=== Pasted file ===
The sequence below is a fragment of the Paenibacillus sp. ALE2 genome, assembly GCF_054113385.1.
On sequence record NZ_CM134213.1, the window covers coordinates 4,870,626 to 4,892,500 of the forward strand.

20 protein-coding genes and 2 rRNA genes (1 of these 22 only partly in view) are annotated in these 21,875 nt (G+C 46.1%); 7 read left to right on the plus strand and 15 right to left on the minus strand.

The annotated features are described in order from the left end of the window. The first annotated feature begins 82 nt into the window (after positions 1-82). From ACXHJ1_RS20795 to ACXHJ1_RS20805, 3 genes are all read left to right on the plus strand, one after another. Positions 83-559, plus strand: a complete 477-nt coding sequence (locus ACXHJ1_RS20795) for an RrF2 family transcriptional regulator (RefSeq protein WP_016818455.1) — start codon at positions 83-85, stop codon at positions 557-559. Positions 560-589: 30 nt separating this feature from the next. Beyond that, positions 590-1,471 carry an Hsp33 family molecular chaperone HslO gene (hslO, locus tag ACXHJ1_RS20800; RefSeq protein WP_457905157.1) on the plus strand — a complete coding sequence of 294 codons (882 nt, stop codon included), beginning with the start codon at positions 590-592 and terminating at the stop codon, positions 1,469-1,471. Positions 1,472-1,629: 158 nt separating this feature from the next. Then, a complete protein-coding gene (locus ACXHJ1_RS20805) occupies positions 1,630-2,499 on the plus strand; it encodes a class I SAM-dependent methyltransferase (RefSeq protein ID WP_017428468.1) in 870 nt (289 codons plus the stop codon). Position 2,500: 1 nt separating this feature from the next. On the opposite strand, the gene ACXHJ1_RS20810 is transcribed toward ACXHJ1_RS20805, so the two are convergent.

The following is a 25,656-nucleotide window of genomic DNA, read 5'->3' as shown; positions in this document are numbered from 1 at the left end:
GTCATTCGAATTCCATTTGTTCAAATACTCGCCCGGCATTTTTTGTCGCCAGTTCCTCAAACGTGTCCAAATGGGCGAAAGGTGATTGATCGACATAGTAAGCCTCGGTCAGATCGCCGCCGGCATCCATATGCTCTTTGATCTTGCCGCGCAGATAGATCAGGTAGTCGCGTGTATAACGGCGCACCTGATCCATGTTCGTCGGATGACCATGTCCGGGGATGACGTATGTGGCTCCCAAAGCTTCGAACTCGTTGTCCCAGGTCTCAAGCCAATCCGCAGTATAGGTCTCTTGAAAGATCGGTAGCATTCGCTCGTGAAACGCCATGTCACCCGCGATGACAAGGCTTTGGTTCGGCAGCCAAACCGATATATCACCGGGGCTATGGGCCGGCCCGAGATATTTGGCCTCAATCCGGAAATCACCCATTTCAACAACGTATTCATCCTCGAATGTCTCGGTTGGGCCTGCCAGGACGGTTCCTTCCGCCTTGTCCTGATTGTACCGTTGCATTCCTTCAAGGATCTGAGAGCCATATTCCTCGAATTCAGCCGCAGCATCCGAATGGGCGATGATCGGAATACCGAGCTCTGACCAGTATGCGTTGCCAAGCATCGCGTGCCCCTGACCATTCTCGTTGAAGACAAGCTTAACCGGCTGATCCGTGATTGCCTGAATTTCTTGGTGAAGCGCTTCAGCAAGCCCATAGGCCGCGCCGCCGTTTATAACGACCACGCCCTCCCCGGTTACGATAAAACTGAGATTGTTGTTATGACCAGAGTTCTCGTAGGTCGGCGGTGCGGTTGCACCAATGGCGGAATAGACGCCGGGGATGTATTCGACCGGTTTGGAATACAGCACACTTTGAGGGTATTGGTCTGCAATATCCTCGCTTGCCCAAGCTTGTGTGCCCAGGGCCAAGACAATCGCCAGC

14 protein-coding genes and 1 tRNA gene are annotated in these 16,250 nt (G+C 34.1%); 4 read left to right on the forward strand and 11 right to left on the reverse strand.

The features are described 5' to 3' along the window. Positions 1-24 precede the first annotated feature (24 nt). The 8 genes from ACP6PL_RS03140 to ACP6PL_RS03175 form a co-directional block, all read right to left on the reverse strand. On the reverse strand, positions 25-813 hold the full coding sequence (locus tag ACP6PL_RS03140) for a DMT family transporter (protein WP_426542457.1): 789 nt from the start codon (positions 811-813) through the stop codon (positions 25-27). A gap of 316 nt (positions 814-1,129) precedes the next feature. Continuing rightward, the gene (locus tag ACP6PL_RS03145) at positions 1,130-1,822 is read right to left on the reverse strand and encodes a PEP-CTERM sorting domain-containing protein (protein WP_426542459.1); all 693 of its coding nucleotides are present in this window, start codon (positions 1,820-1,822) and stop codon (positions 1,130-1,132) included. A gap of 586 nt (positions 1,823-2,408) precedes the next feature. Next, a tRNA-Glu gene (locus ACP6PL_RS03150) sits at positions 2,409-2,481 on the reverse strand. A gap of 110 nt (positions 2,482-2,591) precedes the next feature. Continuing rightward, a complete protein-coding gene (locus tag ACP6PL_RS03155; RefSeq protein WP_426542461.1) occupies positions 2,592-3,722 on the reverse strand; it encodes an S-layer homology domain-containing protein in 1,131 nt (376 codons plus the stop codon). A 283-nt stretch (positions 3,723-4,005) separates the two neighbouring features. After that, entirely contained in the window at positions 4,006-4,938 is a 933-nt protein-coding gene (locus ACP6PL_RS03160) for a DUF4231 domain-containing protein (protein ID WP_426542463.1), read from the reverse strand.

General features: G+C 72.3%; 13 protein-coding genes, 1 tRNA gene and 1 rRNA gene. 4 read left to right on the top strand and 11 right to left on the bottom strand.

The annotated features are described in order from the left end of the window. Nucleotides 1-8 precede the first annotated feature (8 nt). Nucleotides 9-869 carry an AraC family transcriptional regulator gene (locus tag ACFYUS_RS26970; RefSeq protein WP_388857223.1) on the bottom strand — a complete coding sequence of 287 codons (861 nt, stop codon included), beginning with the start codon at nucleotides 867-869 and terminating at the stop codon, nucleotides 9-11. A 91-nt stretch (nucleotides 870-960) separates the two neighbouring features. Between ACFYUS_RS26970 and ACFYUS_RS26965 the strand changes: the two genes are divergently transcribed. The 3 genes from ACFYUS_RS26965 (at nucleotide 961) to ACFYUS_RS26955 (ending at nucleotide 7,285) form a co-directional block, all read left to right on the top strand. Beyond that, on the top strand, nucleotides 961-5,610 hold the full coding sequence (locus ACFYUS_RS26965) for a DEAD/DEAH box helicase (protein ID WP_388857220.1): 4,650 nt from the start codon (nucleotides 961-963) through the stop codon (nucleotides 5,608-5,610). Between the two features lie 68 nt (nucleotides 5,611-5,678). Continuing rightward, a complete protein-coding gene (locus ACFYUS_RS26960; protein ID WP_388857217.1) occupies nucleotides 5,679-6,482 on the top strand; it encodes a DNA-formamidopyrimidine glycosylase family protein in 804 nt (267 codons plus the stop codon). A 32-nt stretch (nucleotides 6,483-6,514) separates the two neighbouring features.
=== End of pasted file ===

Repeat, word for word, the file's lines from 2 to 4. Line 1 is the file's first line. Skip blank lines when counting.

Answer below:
On sequence record NZ_CM134213.1, the window covers coordinates 4,870,626 to 4,892,500 of the forward strand.

20 protein-coding genes and 2 rRNA genes (1 of these 22 only partly in view) are annotated in these 21,875 nt (G+C 46.1%); 7 read left to right on the plus strand and 15 right to left on the minus strand.

The annotated features are described in order from the left end of the window. The first annotated feature begins 82 nt into the window (after positions 1-82). From ACXHJ1_RS20795 to ACXHJ1_RS20805, 3 genes are all read left to right on the plus strand, one after another. Positions 83-559, plus strand: a complete 477-nt coding sequence (locus ACXHJ1_RS20795) for an RrF2 family transcriptional regulator (RefSeq protein WP_016818455.1) — start codon at positions 83-85, stop codon at positions 557-559. Positions 560-589: 30 nt separating this feature from the next. Beyond that, positions 590-1,471 carry an Hsp33 family molecular chaperone HslO gene (hslO, locus tag ACXHJ1_RS20800; RefSeq protein WP_457905157.1) on the plus strand — a complete coding sequence of 294 codons (882 nt, stop codon included), beginning with the start codon at positions 590-592 and terminating at the stop codon, positions 1,469-1,471. Positions 1,472-1,629: 158 nt separating this feature from the next. Then, a complete protein-coding gene (locus ACXHJ1_RS20805) occupies positions 1,630-2,499 on the plus strand; it encodes a class I SAM-dependent methyltransferase (RefSeq protein ID WP_017428468.1) in 870 nt (289 codons plus the stop codon). Position 2,500: 1 nt separating this feature from the next. On the opposite strand, the gene ACXHJ1_RS20810 is transcribed toward ACXHJ1_RS20805, so the two are convergent.